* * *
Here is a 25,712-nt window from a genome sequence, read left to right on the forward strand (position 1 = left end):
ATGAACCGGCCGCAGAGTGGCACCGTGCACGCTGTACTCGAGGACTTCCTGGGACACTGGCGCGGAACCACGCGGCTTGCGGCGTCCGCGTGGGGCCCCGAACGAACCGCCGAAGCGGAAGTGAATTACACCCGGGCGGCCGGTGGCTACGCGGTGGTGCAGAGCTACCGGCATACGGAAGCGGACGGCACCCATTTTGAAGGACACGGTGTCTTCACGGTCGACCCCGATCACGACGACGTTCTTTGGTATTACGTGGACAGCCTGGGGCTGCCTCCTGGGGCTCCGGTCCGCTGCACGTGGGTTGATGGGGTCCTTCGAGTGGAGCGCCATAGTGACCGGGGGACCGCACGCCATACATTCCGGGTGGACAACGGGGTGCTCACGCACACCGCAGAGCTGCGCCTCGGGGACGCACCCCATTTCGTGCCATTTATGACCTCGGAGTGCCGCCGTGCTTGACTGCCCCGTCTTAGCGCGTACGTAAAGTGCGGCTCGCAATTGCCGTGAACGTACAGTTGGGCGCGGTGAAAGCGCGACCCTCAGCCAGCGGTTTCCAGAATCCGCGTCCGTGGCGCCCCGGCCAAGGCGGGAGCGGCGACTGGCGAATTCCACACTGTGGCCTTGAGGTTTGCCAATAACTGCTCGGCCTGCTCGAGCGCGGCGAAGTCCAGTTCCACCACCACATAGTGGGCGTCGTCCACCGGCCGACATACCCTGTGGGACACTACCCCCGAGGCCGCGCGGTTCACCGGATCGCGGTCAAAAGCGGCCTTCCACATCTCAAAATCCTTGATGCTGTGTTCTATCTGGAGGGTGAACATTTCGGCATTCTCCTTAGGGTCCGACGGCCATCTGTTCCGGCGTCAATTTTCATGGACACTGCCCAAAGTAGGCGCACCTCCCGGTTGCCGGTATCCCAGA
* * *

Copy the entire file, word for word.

Here is a 25,712-nt window from a genome sequence, read left to right on the forward strand (position 1 = left end):
ATGAACCGGCCGCAGAGTGGCACCGTGCACGCTGTACTCGAGGACTTCCTGGGACACTGGCGCGGAACCACGCGGCTTGCGGCGTCCGCGTGGGGCCCCGAACGAACCGCCGAAGCGGAAGTGAATTACACCCGGGCGGCCGGTGGCTACGCGGTGGTGCAGAGCTACCGGCATACGGAAGCGGACGGCACCCATTTTGAAGGACACGGTGTCTTCACGGTCGACCCCGATCACGACGACGTTCTTTGGTATTACGTGGACAGCCTGGGGCTGCCTCCTGGGGCTCCGGTCCGCTGCACGTGGGTTGATGGGGTCCTTCGAGTGGAGCGCCATAGTGACCGGGGGACCGCACGCCATACATTCCGGGTGGACAACGGGGTGCTCACGCACACCGCAGAGCTGCGCCTCGGGGACGCACCCCATTTCGTGCCATTTATGACCTCGGAGTGCCGCCGTGCTTGACTGCCCCGTCTTAGCGCGTACGTAAAGTGCGGCTCGCAATTGCCGTGAACGTACAGTTGGGCGCGGTGAAAGCGCGACCCTCAGCCAGCGGTTTCCAGAATCCGCGTCCGTGGCGCCCCGGCCAAGGCGGGAGCGGCGACTGGCGAATTCCACACTGTGGCCTTGAGGTTTGCCAATAACTGCTCGGCCTGCTCGAGCGCGGCGAAGTCCAGTTCCACCACCACATAGTGGGCGTCGTCCACCGGCCGACATACCCTGTGGGACACTACCCCCGAGGCCGCGCGGTTCACCGGATCGCGGTCAAAAGCGGCCTTCCACATCTCAAAATCCTTGATGCTGTGTTCTATCTGGAGGGTGAACATTTCGGCATTCTCCTTAGGGTCCGACGGCCATCTGTTCCGGCGTCAATTTTCATGGACACTGCCCAAAGTAGGCGCACCTCCCGGTTGCCGGTATCCCAGA